Sunday, January 28, 2007

Overcrowding - Courier - Towns consider tougher rules

Published in the Courier News, Sunday, January 28, 2007

Rental housing under scrutiny
Central Jersey towns consider tougher rules for overcrowding

Staff Writer

In the battle against illegal overcrowding in rental properties -- often called "stacking" -- some Central Jersey communities are considering tougher laws, some of which require the registration of individual tenants and their landlords.

That's the case in Raritan Borough, for instance, where officials might require landlords to certify the number of tenants in each rental unit, Mayor Jo-Ann Liptak said.

"We're going after the landlord who thinks he can exploit these people," Liptak said of tenants who are stacked.

Flemington, North Plainfield and Bernards also are considering stronger laws, although not everyone thinks they are necessary.

"I think there are enough regulations that adequately regulate the situation already," said William Johnson, municipal prosecutor in Somerville, where last week a landlord was fined for allowing a tenant to sleep in a basement.

Tougher laws might also stir the debate over whether overcrowding laws inordinately penalize Hispanics.

"Most of these ordinances go substantially beyond traditional health codes," said Stuart Deutsch, dean of Rutgers School of Law in Newark. "They are less about housing and more about who is being housed."

The ordinances, he said, come during this "very hot debate right now about immigration, especially related to Hispanics."

Her desire for a stiffer law, Liptak said, is not anti-immigrant. "It's anti-greedy landlord."

What inspections uncover

When housing inspectors uncover an overcrowded rental property, they often find other illegal -- and potentially deadly -- conditions such as:
  • Full-sized refrigerators and hot plates in bedrooms
  • Electrical cords strung like spiderwebs
  • Locks bolting every door
  • Mattresses in the kitchen and sleeping quarters in a basement or attic with only one way out in case of a fire.
Barry Van Horn, Somerville's fire marshal, has seen children sleeping in closets or in the bottom drawer of a dresser. Once, a woman without heat used coals under her mattress.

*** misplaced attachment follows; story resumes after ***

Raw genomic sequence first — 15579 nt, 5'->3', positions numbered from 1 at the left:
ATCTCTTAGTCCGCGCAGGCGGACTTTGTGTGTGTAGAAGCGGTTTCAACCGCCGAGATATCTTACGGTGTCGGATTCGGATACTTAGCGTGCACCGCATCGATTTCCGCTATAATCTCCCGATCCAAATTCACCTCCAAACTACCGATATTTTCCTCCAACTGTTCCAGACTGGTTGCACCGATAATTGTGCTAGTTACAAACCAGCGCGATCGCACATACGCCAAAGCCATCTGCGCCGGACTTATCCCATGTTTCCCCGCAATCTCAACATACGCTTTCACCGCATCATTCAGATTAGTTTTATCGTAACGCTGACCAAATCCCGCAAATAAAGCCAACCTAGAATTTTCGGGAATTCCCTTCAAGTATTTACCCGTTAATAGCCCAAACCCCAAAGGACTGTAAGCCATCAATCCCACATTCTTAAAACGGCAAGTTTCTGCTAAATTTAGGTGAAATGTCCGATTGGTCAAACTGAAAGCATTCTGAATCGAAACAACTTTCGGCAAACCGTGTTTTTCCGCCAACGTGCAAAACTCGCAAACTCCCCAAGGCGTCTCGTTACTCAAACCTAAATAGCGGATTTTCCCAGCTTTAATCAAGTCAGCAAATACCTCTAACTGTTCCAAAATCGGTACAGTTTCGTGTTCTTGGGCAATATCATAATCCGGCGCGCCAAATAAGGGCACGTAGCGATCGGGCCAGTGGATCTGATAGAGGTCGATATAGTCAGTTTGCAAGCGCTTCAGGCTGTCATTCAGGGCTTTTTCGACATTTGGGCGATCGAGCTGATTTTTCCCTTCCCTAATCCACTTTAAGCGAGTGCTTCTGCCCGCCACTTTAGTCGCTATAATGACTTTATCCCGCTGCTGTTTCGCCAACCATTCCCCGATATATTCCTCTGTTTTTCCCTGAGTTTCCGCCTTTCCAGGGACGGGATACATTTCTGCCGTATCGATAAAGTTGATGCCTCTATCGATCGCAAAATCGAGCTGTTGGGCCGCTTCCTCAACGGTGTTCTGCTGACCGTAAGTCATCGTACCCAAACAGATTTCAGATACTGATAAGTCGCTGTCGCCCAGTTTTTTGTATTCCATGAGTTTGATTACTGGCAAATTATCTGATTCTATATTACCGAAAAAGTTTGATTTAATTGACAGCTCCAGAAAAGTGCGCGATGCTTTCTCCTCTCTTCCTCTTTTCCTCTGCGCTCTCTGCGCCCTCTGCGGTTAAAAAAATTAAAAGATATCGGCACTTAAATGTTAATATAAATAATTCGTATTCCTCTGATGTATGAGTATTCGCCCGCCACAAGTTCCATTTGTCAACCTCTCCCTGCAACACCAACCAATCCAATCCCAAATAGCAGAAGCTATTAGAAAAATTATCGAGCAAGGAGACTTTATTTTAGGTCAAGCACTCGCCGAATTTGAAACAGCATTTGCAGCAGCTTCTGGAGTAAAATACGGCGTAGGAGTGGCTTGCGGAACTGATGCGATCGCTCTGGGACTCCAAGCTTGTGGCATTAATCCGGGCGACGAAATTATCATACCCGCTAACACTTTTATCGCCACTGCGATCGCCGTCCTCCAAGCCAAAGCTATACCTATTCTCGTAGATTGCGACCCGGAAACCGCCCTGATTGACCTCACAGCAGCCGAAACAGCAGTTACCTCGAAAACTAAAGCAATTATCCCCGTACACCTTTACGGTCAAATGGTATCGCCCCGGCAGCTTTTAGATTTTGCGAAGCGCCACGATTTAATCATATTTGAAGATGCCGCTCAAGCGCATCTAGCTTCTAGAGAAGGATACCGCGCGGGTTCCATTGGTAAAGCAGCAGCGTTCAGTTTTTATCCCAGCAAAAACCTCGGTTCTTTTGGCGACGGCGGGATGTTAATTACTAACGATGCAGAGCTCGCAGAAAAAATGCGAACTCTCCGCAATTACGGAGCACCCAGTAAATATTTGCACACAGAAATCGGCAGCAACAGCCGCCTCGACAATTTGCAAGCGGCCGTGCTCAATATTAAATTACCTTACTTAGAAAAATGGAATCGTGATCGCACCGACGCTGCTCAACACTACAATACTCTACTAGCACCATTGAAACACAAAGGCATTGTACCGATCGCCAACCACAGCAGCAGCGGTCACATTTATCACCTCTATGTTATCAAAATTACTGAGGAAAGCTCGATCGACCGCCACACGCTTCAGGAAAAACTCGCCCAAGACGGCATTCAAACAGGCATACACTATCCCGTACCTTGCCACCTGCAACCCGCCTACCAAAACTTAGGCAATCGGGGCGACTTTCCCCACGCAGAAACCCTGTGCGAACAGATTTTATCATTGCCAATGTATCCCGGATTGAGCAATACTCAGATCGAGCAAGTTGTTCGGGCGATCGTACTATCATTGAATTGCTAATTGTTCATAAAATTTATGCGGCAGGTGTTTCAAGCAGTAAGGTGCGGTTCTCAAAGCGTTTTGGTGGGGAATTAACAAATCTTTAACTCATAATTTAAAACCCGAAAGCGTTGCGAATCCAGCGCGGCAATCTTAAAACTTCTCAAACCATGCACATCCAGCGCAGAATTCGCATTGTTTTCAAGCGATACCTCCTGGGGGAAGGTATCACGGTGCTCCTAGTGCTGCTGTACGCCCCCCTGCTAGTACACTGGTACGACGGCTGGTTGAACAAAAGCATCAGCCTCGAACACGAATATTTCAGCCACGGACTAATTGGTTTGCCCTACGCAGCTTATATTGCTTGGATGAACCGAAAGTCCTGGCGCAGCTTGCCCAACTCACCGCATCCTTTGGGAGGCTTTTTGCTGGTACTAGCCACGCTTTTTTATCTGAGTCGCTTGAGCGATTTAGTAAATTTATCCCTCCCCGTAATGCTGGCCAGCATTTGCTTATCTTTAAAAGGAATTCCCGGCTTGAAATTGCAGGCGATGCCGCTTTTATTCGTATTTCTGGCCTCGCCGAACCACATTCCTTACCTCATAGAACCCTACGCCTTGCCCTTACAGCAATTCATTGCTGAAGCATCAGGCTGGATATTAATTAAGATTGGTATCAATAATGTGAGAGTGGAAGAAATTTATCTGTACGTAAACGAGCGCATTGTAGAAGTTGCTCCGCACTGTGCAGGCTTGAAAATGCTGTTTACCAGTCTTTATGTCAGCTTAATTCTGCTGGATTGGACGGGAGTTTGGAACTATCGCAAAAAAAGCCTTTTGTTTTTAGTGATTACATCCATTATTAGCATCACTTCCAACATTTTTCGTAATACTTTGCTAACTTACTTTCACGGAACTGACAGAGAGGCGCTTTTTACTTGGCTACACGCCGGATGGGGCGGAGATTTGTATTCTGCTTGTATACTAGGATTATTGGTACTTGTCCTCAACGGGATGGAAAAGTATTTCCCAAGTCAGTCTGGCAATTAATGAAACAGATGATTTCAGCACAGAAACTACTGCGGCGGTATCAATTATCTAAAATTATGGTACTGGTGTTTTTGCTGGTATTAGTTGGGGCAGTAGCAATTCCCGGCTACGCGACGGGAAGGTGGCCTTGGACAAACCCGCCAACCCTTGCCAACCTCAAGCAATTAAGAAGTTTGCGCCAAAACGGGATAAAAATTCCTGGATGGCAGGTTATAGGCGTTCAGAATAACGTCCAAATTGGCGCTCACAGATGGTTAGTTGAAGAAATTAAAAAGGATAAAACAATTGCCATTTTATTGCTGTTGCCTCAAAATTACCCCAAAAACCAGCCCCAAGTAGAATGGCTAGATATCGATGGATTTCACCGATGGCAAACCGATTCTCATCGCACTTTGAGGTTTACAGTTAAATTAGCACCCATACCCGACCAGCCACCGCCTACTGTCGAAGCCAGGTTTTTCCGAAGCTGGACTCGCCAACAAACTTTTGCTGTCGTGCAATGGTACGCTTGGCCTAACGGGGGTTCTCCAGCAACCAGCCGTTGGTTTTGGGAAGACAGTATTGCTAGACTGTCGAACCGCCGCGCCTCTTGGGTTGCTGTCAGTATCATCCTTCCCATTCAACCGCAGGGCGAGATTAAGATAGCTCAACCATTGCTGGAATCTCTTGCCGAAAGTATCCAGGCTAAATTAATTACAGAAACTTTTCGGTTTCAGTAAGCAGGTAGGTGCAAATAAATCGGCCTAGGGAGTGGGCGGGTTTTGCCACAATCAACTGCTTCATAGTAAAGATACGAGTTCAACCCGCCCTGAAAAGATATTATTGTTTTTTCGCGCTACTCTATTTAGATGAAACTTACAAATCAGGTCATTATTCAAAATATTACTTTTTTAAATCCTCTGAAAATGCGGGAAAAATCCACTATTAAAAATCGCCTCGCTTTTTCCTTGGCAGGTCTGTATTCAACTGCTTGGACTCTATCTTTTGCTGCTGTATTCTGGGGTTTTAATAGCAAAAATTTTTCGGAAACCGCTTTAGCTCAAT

"You can't appreciate what this is all about until you see the desperation in their faces," Van Horn said.

Because of the widespread nature of the issue, the New Jersey League of Municipalities is collecting ordinances that deal with residential overcrowding, said Bill Dressel, the league's executive director.

Last week, Dressel said, the league started a immigration committee, and overcrowding will be one of the issues studied.

"There are quality-of-life issues both for the immigrant population and concerns for the residents who are there," Dressel said.

In North Plainfield -- with 5,000 rental units -- Council President Skip Stabile said a discussion about overcrowding laws, begun in 2006, might be resumed this year.

"You're really looking for the number of occupants," Stabile said.

The suggestion to study codes came from from North Plainfield Housing Director Jim Rodino, who wants to inspect an apartment when rented to a new tenant.

Now, municipal officials may inspect a property only when it is sold.

Support from a landlord

Jeffrey Allegar, a Raritan Borough landlord who owns a two-family property, supports overcrowding ordinances. He is required to register as a landlord, and his property is inspected annually.

"That's a good thing," Allegar said. "You're in there, you see are what doing. It's good for everybody. It saves a lot of hassles."

"The burden should be on the town," he said. "If they make you register, they should check up, too," he said.

Not every community dealing with overcrowding laws is making them tougher.

When Bernardsville wanted to make sure its inspection practices were not discriminatory, it looked to Bound Brook, said Elaine Broyles, Bernardsville's Zoning Code Enforcement official, and adopted Bound Brook's revised guidelines.

In 2004, Bound Brook agreed to reform its inspection practices -- which the U.S. Justice Department said were designed to drive out Hispanics -- in order to end a federal lawsuit.

Among other reforms, Bound Brook translated its property maintenance code into Spanish, gave residents 24 hours notice to correct an illegal living situation and hired a bilingual coordinator to give residents information about housing, property maintenance and redevelopment.

On May 3, 2006, the Plainfield City Council repealed a 2004 overcrowding ordinance after determining that existing ordinances accomplished the same purpose.

When initially adopted, some residents felt it unfairly targeted the city's Hispanic population. The law had required the name and address of the building's owner, managing agent and superintendent; the number of sleeping rooms in each unit and a floor plan; and the number of people living in each unit, including children older than 2.

Kara L. Richardson can be reached at (908)707-3186 or Staff writers Brad Wadlow, Christa Segalini and Chad Hemenway contributed to this report.

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Plainfield resident since 1983. Retired as the city's Public Information Officer in 2006; prior to that Community Programs Coordinator for the Plainfield Public Library. Founding member and past president of: Faith, Bricks & Mortar; Residents Supporting Victorian Plainfield; and PCO (the outreach nonprofit of Grace Episcopal Church). Supporter of the Library, Symphony and Historic Society as well as other community groups, and active in Democratic politics.